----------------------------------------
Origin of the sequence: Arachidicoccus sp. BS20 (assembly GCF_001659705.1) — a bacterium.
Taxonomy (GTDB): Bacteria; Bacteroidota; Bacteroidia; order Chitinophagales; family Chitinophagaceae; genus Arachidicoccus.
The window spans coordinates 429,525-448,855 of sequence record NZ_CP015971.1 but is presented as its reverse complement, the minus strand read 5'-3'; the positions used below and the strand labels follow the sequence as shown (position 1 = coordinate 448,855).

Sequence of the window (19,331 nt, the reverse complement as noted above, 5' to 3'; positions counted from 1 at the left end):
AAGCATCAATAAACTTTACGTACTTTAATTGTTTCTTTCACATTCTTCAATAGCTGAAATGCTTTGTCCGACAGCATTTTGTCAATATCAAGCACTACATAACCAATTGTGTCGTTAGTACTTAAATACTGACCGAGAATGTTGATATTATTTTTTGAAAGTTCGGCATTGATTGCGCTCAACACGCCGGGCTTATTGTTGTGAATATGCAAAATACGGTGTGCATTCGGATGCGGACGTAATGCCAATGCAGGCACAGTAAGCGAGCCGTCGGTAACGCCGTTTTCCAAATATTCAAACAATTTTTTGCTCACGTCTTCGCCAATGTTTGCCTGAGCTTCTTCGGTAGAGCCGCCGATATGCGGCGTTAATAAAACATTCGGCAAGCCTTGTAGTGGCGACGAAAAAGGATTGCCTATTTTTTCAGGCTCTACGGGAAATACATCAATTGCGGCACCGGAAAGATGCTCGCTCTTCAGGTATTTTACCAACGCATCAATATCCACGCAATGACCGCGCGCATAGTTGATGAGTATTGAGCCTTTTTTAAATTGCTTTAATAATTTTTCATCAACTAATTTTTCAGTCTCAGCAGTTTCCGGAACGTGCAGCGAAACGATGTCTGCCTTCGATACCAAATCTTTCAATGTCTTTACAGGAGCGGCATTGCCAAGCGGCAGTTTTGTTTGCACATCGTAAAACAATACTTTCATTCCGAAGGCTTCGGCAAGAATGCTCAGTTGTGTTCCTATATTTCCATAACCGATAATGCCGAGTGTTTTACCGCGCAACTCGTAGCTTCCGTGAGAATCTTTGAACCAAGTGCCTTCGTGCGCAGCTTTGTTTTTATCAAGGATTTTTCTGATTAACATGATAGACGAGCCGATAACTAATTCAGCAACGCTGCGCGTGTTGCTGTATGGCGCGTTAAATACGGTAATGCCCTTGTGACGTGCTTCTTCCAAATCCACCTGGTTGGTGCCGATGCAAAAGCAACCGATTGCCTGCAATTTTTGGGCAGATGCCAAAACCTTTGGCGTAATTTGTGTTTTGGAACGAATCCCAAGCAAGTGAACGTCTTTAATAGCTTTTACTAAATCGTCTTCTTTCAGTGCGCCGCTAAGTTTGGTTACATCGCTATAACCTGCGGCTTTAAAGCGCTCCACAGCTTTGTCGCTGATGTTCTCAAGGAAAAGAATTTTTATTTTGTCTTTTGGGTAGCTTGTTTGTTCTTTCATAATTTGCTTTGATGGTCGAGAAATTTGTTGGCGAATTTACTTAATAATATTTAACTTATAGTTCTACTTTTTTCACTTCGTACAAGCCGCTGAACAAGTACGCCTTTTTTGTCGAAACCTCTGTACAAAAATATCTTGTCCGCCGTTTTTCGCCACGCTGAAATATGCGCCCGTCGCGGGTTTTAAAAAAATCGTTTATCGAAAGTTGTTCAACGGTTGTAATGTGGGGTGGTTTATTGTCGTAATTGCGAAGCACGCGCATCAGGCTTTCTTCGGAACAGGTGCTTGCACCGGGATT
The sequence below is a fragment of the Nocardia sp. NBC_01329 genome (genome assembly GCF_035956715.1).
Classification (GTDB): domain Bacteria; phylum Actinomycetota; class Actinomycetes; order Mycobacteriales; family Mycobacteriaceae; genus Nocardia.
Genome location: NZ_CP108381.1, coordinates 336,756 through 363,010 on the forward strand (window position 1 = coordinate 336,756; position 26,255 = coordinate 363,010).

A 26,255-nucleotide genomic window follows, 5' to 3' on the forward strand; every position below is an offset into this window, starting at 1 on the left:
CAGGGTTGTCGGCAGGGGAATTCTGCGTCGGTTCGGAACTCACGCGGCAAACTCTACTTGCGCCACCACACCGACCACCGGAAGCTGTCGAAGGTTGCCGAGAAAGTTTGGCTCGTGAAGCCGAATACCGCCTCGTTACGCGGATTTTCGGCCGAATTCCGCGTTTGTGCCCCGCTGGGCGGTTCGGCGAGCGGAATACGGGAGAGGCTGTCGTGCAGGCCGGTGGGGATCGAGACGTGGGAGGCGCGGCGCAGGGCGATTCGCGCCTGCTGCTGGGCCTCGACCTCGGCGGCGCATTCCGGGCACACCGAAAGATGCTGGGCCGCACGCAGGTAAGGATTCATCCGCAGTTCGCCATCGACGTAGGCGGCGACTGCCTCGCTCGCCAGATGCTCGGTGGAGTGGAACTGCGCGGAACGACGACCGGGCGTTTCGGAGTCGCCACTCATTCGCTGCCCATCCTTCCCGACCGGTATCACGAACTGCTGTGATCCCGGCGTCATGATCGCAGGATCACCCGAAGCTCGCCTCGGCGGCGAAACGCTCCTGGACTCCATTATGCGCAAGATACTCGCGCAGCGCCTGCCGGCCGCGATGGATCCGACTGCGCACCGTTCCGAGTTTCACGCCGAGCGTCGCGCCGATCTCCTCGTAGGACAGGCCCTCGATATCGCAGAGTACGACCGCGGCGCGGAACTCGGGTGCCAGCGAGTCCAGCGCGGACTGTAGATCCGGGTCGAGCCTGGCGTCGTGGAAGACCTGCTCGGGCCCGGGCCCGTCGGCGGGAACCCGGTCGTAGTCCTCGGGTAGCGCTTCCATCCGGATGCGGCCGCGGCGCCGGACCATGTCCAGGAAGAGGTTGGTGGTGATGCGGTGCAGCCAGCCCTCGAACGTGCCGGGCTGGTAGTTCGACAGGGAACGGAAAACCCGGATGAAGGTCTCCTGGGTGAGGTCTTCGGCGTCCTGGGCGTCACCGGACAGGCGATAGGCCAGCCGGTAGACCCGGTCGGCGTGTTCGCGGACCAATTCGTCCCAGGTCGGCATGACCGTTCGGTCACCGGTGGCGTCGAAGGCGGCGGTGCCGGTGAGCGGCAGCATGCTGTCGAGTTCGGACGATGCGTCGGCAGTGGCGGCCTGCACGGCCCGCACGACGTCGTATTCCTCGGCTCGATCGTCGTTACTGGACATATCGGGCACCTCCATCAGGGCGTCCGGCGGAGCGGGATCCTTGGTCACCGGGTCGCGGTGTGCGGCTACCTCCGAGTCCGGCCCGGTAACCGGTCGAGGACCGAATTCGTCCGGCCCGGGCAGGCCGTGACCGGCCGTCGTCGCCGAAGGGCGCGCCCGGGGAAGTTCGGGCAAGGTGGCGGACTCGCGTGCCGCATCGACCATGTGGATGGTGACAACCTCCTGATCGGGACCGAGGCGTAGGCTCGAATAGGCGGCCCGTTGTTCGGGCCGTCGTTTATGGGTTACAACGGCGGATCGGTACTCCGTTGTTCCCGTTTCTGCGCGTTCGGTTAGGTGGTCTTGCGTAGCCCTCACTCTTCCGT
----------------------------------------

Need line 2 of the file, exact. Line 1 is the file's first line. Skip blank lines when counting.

Taxonomy (GTDB): Bacteria; Bacteroidota; Bacteroidia; order Chitinophagales; family Chitinophagaceae; genus Arachidicoccus.